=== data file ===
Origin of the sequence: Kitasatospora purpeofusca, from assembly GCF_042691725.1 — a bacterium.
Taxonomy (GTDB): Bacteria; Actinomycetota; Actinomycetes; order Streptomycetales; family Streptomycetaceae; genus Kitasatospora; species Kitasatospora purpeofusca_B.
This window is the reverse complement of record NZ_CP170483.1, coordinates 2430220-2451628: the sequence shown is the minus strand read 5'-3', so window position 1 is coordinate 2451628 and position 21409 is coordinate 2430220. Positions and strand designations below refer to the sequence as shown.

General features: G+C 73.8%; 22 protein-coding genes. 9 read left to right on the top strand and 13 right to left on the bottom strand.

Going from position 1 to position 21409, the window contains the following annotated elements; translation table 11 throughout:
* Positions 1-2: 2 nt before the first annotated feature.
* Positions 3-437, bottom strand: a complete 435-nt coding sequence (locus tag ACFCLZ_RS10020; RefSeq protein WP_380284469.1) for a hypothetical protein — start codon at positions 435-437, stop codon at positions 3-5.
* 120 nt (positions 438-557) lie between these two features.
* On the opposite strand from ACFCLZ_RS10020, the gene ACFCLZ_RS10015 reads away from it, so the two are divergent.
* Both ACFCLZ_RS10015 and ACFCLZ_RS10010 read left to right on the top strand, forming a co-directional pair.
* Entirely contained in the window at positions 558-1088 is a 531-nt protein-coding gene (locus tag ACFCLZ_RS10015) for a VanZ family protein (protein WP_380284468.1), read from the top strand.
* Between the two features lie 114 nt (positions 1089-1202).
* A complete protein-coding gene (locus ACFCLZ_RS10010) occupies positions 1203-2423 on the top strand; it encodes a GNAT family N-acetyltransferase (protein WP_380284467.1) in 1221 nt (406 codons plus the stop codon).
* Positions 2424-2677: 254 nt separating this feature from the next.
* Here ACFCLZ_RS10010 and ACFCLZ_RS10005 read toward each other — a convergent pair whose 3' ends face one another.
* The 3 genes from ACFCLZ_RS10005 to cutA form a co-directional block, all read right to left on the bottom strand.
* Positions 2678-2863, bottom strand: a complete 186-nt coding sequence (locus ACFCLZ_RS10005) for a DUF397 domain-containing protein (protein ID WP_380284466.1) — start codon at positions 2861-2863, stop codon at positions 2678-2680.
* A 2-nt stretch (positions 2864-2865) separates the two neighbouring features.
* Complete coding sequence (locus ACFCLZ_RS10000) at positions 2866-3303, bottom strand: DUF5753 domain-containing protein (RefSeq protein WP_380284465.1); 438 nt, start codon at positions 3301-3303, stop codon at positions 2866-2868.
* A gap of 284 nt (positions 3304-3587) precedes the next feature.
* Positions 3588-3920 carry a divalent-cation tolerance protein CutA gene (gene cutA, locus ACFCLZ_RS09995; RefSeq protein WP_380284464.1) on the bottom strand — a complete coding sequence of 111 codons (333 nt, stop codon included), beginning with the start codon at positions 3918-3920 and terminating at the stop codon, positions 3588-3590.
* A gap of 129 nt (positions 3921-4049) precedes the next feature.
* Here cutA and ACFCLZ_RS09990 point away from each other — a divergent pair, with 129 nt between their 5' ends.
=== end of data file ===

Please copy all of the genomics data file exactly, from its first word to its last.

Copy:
Origin of the sequence: Kitasatospora purpeofusca, from assembly GCF_042691725.1 — a bacterium.
Taxonomy (GTDB): Bacteria; Actinomycetota; Actinomycetes; order Streptomycetales; family Streptomycetaceae; genus Kitasatospora; species Kitasatospora purpeofusca_B.
This window is the reverse complement of record NZ_CP170483.1, coordinates 2430220-2451628: the sequence shown is the minus strand read 5'-3', so window position 1 is coordinate 2451628 and position 21409 is coordinate 2430220. Positions and strand designations below refer to the sequence as shown.

General features: G+C 73.8%; 22 protein-coding genes. 9 read left to right on the top strand and 13 right to left on the bottom strand.

Going from position 1 to position 21409, the window contains the following annotated elements; translation table 11 throughout:
* Positions 1-2: 2 nt before the first annotated feature.
* Positions 3-437, bottom strand: a complete 435-nt coding sequence (locus tag ACFCLZ_RS10020; RefSeq protein WP_380284469.1) for a hypothetical protein — start codon at positions 435-437, stop codon at positions 3-5.
* 120 nt (positions 438-557) lie between these two features.
* On the opposite strand from ACFCLZ_RS10020, the gene ACFCLZ_RS10015 reads away from it, so the two are divergent.
* Both ACFCLZ_RS10015 and ACFCLZ_RS10010 read left to right on the top strand, forming a co-directional pair.
* Entirely contained in the window at positions 558-1088 is a 531-nt protein-coding gene (locus tag ACFCLZ_RS10015) for a VanZ family protein (protein WP_380284468.1), read from the top strand.
* Between the two features lie 114 nt (positions 1089-1202).
* A complete protein-coding gene (locus ACFCLZ_RS10010) occupies positions 1203-2423 on the top strand; it encodes a GNAT family N-acetyltransferase (protein WP_380284467.1) in 1221 nt (406 codons plus the stop codon).
* Positions 2424-2677: 254 nt separating this feature from the next.
* Here ACFCLZ_RS10010 and ACFCLZ_RS10005 read toward each other — a convergent pair whose 3' ends face one another.
* The 3 genes from ACFCLZ_RS10005 to cutA form a co-directional block, all read right to left on the bottom strand.
* Positions 2678-2863, bottom strand: a complete 186-nt coding sequence (locus ACFCLZ_RS10005) for a DUF397 domain-containing protein (protein ID WP_380284466.1) — start codon at positions 2861-2863, stop codon at positions 2678-2680.
* A 2-nt stretch (positions 2864-2865) separates the two neighbouring features.
* Complete coding sequence (locus ACFCLZ_RS10000) at positions 2866-3303, bottom strand: DUF5753 domain-containing protein (RefSeq protein WP_380284465.1); 438 nt, start codon at positions 3301-3303, stop codon at positions 2866-2868.
* A gap of 284 nt (positions 3304-3587) precedes the next feature.
* Positions 3588-3920 carry a divalent-cation tolerance protein CutA gene (gene cutA, locus ACFCLZ_RS09995; RefSeq protein WP_380284464.1) on the bottom strand — a complete coding sequence of 111 codons (333 nt, stop codon included), beginning with the start codon at positions 3918-3920 and terminating at the stop codon, positions 3588-3590.
* A gap of 129 nt (positions 3921-4049) precedes the next feature.
* Here cutA and ACFCLZ_RS09990 point away from each other — a divergent pair, with 129 nt between their 5' ends.